Additional Uses for Flammables Require Approval Process
By Ron Rajecki
May 4, 2015
In the constantly evolving world of refrigerant options, the HVACR industry is preparing for the inclusion of mildly flammable or flammable refrigerants in an increasing number of applications. But the expanded use of these refrigerants won’t happen overnight, as there is a multistep approval process they must undergo to be approved for new applications.
Refrigerants are classified by ASHRAE as A1 (nonflammable), A2L (mildly flammable), B2L (toxic, mildly flammable), and A3 (flammable). The main allure of using A2L, B2L, or A3 refrigerants in place of A1 refrigerants lies in their reduced global warming potential (GWP).
At a recent joint Air-Conditioning, Heating, and Refrigeration Institute (AHRI), ASHRAE, China Refrigeration and Air-conditioning Association (CRAA) technology forum that took place during the 2015 AHR Expo, Xudong Wang, director of research, AHRI, explained the increased use of flammable refrigerants in the U.S. would require four major steps:
- U.S. Environmental Protection Agency (EPA) Significant New Alternatives Policy (SNAP) approval;
- Changes to ASHRAE Standard 15-2013 (packaged w/ 34-2013), “Safety Standard for Refrigeration Systems and Designation and Classification of Refrigerants;”
- Adoption by model building codes and state and local codes;
- Compliance with safety standards for equipment that would use the refrigerants.
Last summer, the EPA, under its SNAP program, proposed to add ethane, isobutene, propane, R-441A, and R-32 to the approved refrigerants list subject to use conditions because of flammability.
According to Wang, the EPA SNAP proposal is one of the essential steps in the approval process for flammable refrigerants. Another essential step is changes to ASHRAE Standard 15.
“ASHRAE Standard 15 is based on three classifications: what refrigerant is being used, the occupancy type of the building involved, and the type of refrigerating or air conditioning system being used,” Wang explained. “Based on this information, the standard then goes on to establish appropriate restrictions and requirements to ensure safeguards for life, limb, health, and property for the duration of the life of the building.
“Requirements include how refrigerants are used, where the refrigerant can be located, what quantity of refrigerant is allowed, how the equipment is designed and built [whether in a factory or on the job site], to what standards for electrical safety and pressure safety the equipment was built, and how the equipment is operated and tested,” he added. “All these requirements must be defined in some shape or form for all the possible combinations of the three classifications.”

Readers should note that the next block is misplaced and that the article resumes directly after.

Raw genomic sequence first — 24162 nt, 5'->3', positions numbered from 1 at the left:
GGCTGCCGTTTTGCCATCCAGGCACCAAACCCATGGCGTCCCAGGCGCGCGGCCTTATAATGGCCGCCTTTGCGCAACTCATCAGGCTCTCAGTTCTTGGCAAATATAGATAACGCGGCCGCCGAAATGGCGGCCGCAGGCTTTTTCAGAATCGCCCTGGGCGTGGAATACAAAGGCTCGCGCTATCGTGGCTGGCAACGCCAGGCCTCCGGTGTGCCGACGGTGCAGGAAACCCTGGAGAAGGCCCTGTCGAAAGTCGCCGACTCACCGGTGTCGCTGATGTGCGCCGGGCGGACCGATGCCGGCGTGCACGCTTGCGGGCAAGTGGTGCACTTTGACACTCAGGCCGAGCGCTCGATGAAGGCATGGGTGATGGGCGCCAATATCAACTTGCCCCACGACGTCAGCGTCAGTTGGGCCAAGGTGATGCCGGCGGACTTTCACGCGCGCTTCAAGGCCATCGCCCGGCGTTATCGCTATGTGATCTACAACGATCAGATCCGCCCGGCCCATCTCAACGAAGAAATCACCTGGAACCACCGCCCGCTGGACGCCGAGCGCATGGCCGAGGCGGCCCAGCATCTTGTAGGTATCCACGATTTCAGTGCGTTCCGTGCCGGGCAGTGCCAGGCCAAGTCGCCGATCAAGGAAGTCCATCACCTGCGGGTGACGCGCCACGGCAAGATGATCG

ASHRAE Standard 15 generally allows the use of refrigerants classified as A2 for human comfort in self-contained systems containing less than 3 kg (residential) or 10 kg (commercial), depending on location in the building, he added. Split systems are generally not allowed to contain flammable refrigerants because of their field-installed refrigerant tubing/piping.
Wang explained that Standard 15 is on continuous maintenance, which means a standing committee is established and charged with updating the document on a continuous basis. Change proposals can come to the standing standard project committee from anyone inside or outside the industry. The committee then reviews the proposed changes, decides whether the concept is valid or not, questions if the language needs any tweaking, and then votes to accept or reject. As part of the American National Standards Institute (ANSI) standards development process, the committee members represent a balance of viewpoints, and all proposed changes are then further vetted through a public-review process intended to reach consensus in the final language.
After public review, comments are addressed (sometimes after multiple public review periods) and an addendum to the standard is published. On a three-year cycle, ASHRAE then combines all published addenda since the last edition and publishes a new edition. The next such edition for Standard 15 is expected to be released in 2016.
In addition, to be in compliance with ASHRAE Standard 15, products using flammable refrigerants must also be certified and listed by relevant equipment safety standards, such as UL standards. These standards specify the requirements on how to construct the equipment to ensure it is safe to use. For example, the current edition of UL/CSA/ANCE 60335-2-40, “Safety of Household and Similar Electrical Appliances, Part 2-40: Particular Requirements for Electrical Heat Pumps, Air-Conditioners and Dehumidifiers,” does not address the use of flammable refrigerants. It essentially disallows the use of all flammable refrigerants in its covered products. New requirements will have to be established in its future edition to allow the certification and listing by UL of equipment using flammable refrigerants.
After model building codes’ adoption/harmonization of the new ASHRAE Standard 15, adoption by state and local codes would be the final step. “After that, the refrigerants could be used in the field,” Wang said.
He added, however, model building codes are published once every three years, following a fixed process during each code change cycle.
“As safety requirements for class 2L refrigerants were not added to the 2015 building codes, the next opportunity is the 2018 edition,” Wang said. “In addition, the adoption and effective dates of new model building codes by individual states or localities will all be different.”